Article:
Is war inevitable in the South China Sea?

Pepe Escobar
Pepe Escobar is an independent geopolitical analyst. He writes for RT, Sputnik and TomDispatch, and is a frequent contributor to websites and radio and TV shows ranging from the US to East Asia. He is the former roving correspondent for Asia Times Online. Born in Brazil, he's been a foreign correspondent since 1985, and has lived in London, Paris, Milan, Los Angeles, Washington, Bangkok and Hong Kong. Even before 9/11 he specialized in covering the arc from the Middle East to Central and East Asia, with an emphasis on Big Power geopolitics and energy wars. He is the author of "Globalistan" (2007), "Red Zone Blues" (2007), "Obama does Globalistan" (2009) and "Empire of Chaos" (2014), all published by Nimble Books. His latest book is "2030", also by Nimble Books, out in December 2015.
© Tim Wimborne
Since the recent ruling by The Hague in favor of the Philippines and against China over the South China Sea, Southeast Asia has been engulfed on how to respond. They dithered. They haggled. They were plunged into despair.

It was a graphic demonstration of how “win-win” business is done in Asia. At least in theory.

In the end, at a summit in Vientiane, Laos, the 10-nation Association of Southeast Asian Nations (ASEAN) and China finally settled for that household mantra - “defusing tensions”.

They agreed to stop sending people to currently uninhabited “islands, reefs, shoals, cays, and other features” after ASEAN declared itself worried about land reclamation and “escalations of activities in the area”.

And all this without even naming China - or referring to the ruling in The Hague.

China and ASEAN also pledged to respect freedom of navigation in the South China Sea (which Washington insists is in danger); solve territorial disputes peacefully, through negotiations (that happens to be the official Chinese position), also taking into consideration the UN Convention on the Law of the Sea (UNCLOS); and work hard to come up with a Code of Conduct in the South China Sea (that’s been going on for years; optimistically, a binding text will be ready by the first half of 2017).

So, problem solved? Not really. At first, it was Deadlock City. Things only started moving when the Philippines desisted to mention The Hague in the final statement; Cambodia – allied with China – had prevented it from the start.

And that’s the heart of the matter when it comes to ASEAN negotiating with China. It’s a Sisyphean task to reach consensus among the 10 members – even as ASEAN spins its role as the perfect negotiation conduit. China for its part prefers bilaterals – and has applied Divide and Rule to get what it wants, seducing mostly Laos and Cambodia as allies.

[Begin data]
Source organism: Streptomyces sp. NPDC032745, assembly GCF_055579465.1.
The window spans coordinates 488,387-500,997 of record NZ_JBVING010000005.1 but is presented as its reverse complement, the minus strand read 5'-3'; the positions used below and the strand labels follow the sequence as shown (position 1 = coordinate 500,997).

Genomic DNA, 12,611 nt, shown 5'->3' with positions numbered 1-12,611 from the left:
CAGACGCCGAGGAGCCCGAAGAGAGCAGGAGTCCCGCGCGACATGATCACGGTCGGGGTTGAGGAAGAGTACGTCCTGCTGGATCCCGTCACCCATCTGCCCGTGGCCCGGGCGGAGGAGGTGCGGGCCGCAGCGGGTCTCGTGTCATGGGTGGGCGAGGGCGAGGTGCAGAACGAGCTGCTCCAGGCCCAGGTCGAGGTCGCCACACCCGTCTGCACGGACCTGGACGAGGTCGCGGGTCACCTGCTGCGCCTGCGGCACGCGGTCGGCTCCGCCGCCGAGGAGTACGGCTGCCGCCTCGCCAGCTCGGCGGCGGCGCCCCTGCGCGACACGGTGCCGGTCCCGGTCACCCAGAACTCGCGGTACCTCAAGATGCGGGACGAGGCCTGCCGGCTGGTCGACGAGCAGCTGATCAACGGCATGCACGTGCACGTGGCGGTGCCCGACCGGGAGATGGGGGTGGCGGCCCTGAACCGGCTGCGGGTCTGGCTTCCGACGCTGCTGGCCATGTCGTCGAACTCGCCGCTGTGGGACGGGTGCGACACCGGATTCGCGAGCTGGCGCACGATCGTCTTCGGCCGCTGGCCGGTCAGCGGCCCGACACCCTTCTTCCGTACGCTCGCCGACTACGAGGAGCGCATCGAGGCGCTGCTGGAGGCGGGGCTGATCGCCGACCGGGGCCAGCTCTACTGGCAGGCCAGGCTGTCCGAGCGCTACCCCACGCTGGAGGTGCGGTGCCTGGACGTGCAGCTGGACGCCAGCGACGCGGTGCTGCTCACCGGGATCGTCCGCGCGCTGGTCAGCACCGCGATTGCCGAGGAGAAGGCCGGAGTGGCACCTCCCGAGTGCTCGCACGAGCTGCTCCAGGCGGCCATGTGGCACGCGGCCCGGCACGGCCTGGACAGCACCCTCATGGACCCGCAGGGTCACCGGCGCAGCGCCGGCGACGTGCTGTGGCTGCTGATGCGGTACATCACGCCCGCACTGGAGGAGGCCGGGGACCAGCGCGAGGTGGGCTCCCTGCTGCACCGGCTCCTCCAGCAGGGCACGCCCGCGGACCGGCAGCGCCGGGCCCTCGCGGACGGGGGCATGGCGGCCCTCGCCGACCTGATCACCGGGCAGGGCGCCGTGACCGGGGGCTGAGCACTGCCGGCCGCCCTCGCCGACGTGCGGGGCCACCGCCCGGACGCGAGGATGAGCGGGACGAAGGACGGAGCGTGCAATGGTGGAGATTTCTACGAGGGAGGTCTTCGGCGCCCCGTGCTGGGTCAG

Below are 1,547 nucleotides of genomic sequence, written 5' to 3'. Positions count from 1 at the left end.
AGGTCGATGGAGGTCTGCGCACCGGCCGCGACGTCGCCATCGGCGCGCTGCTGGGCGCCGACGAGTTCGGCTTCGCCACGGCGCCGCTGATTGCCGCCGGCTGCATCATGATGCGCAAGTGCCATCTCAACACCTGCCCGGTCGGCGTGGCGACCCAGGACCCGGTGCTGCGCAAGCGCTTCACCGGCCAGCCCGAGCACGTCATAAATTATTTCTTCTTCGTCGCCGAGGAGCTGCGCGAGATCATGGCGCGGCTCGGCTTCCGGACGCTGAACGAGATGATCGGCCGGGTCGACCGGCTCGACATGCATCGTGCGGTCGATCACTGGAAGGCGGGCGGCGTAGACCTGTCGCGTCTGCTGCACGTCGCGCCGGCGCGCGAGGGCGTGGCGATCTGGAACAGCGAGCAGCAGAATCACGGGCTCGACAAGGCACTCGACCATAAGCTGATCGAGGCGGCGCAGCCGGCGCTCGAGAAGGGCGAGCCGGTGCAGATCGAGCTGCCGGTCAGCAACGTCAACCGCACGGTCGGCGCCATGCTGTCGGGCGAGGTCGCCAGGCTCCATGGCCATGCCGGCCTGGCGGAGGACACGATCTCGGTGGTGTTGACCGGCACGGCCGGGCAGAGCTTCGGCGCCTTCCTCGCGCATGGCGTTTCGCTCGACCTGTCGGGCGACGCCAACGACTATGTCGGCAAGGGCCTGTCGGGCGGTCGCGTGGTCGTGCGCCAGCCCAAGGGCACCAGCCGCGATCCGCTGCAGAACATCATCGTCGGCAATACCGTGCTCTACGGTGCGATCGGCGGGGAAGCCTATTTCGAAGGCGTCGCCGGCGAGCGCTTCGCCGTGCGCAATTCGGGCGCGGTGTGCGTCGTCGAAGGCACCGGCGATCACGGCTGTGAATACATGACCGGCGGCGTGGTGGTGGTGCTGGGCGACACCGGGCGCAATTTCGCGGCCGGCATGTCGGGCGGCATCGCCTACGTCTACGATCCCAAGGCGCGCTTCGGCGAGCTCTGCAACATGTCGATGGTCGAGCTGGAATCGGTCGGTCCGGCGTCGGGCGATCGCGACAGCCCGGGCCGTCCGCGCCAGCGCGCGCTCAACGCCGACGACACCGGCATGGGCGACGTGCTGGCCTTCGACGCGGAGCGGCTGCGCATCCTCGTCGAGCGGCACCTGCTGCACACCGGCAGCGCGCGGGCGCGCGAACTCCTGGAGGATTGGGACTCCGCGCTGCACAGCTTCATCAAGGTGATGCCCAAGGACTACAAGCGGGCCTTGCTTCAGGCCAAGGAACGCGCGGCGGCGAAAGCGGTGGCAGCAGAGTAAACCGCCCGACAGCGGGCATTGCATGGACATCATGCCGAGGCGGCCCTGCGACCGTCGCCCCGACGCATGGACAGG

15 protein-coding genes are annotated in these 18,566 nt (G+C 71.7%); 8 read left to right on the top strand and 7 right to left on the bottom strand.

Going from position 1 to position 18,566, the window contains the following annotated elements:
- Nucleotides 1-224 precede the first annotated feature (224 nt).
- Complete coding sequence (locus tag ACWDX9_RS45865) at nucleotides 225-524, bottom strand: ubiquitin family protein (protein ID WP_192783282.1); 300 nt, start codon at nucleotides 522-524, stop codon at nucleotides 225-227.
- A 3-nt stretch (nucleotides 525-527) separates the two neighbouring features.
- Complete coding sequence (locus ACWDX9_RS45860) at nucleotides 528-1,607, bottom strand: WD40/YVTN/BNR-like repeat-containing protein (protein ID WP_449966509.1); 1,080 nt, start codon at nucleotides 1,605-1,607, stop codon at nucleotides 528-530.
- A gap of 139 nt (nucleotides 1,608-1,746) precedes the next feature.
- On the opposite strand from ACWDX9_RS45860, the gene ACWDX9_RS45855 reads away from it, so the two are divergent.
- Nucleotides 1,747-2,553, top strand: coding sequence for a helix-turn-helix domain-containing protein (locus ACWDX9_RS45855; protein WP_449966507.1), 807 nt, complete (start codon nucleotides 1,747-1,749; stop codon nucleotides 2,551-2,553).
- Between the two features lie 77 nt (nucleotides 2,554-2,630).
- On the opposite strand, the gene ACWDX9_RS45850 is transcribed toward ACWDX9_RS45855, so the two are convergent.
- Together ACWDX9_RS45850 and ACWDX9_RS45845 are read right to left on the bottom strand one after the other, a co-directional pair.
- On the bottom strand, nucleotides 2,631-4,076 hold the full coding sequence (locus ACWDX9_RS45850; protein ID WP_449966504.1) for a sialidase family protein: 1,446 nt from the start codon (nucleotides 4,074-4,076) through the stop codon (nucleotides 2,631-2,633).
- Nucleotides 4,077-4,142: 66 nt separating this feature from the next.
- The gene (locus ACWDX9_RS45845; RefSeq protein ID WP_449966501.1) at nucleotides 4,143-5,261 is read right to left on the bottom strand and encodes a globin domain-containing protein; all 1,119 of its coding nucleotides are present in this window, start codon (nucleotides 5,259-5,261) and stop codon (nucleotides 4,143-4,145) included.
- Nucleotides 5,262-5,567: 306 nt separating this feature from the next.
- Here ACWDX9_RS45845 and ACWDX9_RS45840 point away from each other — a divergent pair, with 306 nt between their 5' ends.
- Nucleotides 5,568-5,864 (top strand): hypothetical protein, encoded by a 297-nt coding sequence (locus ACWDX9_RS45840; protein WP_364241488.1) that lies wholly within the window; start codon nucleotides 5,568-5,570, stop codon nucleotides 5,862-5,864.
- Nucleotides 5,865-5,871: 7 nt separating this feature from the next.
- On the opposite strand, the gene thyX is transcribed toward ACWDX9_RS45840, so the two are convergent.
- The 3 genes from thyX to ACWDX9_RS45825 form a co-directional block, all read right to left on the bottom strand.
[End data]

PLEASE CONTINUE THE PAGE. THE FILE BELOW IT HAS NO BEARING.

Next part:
That threat by a peer competitor

The strategic geopolitical centrality of the South China Sea is well known: A naval crossroads of roughly $5 trillion in annual trade; transit sea lanes to roughly half of global daily merchant shipping, a third of global oil trade and two-thirds of all liquid natural gas (LNG) trade.

It’s also the key hub of China’s global supply chain. The South China Sea protects China’s access to the India Ocean, which happens to be Beijing’s crucial energy lifeline. Woody Island in the Paracels, southeast of Hainan island, also happens to be a key bridgehead in One Belt, One Road (OBOR) – the New Silk Roads. The South China Sea is strictly linked to the Maritime Silk Road.

The arbitration panel in The Hague (composed of four Europeans, one American of Ghanaian descent and, significantly, no Asians) issued a ruling that is non-binding; moreover, it was not exactly neutral, as China, one the conflicting parties, simply refused to take part.

Beyond these expressions of mutual ASEAN-China understanding, hardcore action will keep everyone’s juices flowing. The Pentagon, predictably, won’t refrain from its FON (Freedom of Navigation) program, which has recently featured several B-52 overflights in the South China Sea along with the usual US Navy patrols.

But now Beijing is counter punching in style – showing off one of its H-6K long-range nuclear-capable bombers overflying Scarborough Shoal, near the Philippines. That only increased Pentagon paranoia, because the real game in the South China Sea revolves to a large extent over China’s aerial and underwater military strategy.